It's striking in appearance and how many people would really know its pedigree going by at 3 mph?

    That is, except us here, the CCCA, the WPC and Imperial Clubs...


  6. I checked my Harrah's Rosters from '63, '65 and '67, and no 1942 Chrysler Derham Parade Car (they did have a '46 Saratoga Derham "Continental" Coupe). Don't folks know that we can look this stuff up? Granted, maybe not every car in the Collection was listed in the Rosters (projects, recent acquisitions), but the Harrah's claim doesn't seem to hold water.

    It's evident that the top's been cut off by the caps on the door sills where the window frames (and the rest of the doors!) were, plus the inelegant treatment at the A-pillar West noted.




    Larger Highly unlikely that Derham craftsmen would have built such a car without a top.

    The whole package is too wrong to be right.


  7. Does anyone know the 'crossover date' when automatic transmission cars began outselling stick shift cars?


    The 1957 Automotive News Almanac has a chart with annual AT percentages going back to 1946. The crossover was between 1953 at 41.90%, and 1954 with 56.77% of industry-wide automatic installations. Since we're on the subject...











    1956...74.44% (Revised to 75.08% in '58 AN Almanac)

    1957...79.14% (From the '58 AN Almanac)



  8. I can say that the Roadmistress looked pretty dull with black wheels and a faded Tangerine Sweepspear.

    On a white car, Tangerine wheels and Sweepspear really pop, and looks great in any light.

    Imagine if she was all white...



    Besides, we already have red on the grille and in a one-plate state, you can have lots of fun with front license plates.


    Makes me kind of chuckle when someone walks by and tells their friend (or wife, or date), "It's a '62 Buick". :eek:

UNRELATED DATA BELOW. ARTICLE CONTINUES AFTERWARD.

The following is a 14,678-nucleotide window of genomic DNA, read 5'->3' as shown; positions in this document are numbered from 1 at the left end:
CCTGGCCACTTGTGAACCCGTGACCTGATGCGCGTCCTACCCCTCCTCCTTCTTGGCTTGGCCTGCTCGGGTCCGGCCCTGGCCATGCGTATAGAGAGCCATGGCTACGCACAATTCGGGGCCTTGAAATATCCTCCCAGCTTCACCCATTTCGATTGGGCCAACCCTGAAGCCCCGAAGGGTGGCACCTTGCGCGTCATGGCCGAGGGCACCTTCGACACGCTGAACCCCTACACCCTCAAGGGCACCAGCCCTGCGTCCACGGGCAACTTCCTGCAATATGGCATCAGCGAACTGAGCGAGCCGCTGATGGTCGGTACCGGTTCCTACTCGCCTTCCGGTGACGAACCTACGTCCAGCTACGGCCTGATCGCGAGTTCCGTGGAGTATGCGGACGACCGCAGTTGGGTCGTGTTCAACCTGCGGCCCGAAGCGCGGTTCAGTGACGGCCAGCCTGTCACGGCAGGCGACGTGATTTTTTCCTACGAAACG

(The tag came from the same place as the car, a sweet coincidence).


  9. Electra Waggoner Biggs inspired the naming of an automobile, the Buick Electra, and of an aircraft, the Lockheed Electra.

    Harlow H. Curtice, president of General Motors' Buick Motor Division when the Buick model was named in 1959, was the brother-in-law of Ms. Biggs' husband, John Biggs.

    Are you saying* the Model 10 Lockheed Electra of 1934 was named for a the wife of a rising GM exec's brother-in-law? Rather than a star in the Pleiades, one of the Seven Sisters?

    'Cause I'm not buying it. The lady was 21 when the first Electra by Lockheed appeared and, granted, she was by then a famous sculptress. There was a second Electra (Model L-188) by Lockheed that entered service in December, 1957, but I doubt it was named for anything other than the first Electra. (Amelia Earhart was piloting an Electra when she vanished in 1937, so it's a pretty famous plane-name).

    As for the car, in '58, we had the B-58 Buicks with loads of reference to military aircraft. We had LeSabre in '59, named after the 1951 show car, likely named after the F-86 Sabre jet of 1949. Electra, the "bright one", was more likely chosen for the name recognition of the star, the mythology and the plane. So it's difficult to swallow anything other than happy coincidence about the car's naming and Mrs. Biggs. Invicta is a fluke, but in Latin it means, "unvanquished", a good name for the "sporty" Buick.

    Unless someone can provide a valid, period reference rather than wikipedia and the Waggoner's site, it sounds like the editor of a newsletter got swept away by wiki BS.

    Yet again.

    Anyway, former head of Buick, Harlow Curtice was President of GM from 1953, and Edward T. Ragsdale headed up Buick (since 1956) at the time of the '59's intro, so even that factoid is incorrect. As factoids always are.

    I wish these young moderns would crack open a book every now and then! ;)


    * RivNut, I know you're just passing along some fun trivia from another site, not that you created it.

    • Like 2
  10. I challenge you to find a factory picture of a Classic with Trippes or a factory accessory catalog that shows the large round bracket mounted Trippes. No denying that they were installed in the Classic era but were they a factory authorized accessory? They have long been grandfathered in by AACA in any case.<!-- google_ad_section_end -->


    These images from The Making of Modern Michigan, Digital Collections are by no means conclusive proof that Pilot Rays and Trippes were catalogued as factory-approved accessories, but they are official Packard images with contemporary notes. Lorraines are catalogued, at least in 1934, as approved accessories.


    Description of 1933 Packard from Earle C. Anthony's Deal.


    Description of Edward MacCauley's personal job in front of his father's home. They appear to be Trippes, as the factory road/fog lamps below are smaller, without the Trippe "dimples" on top.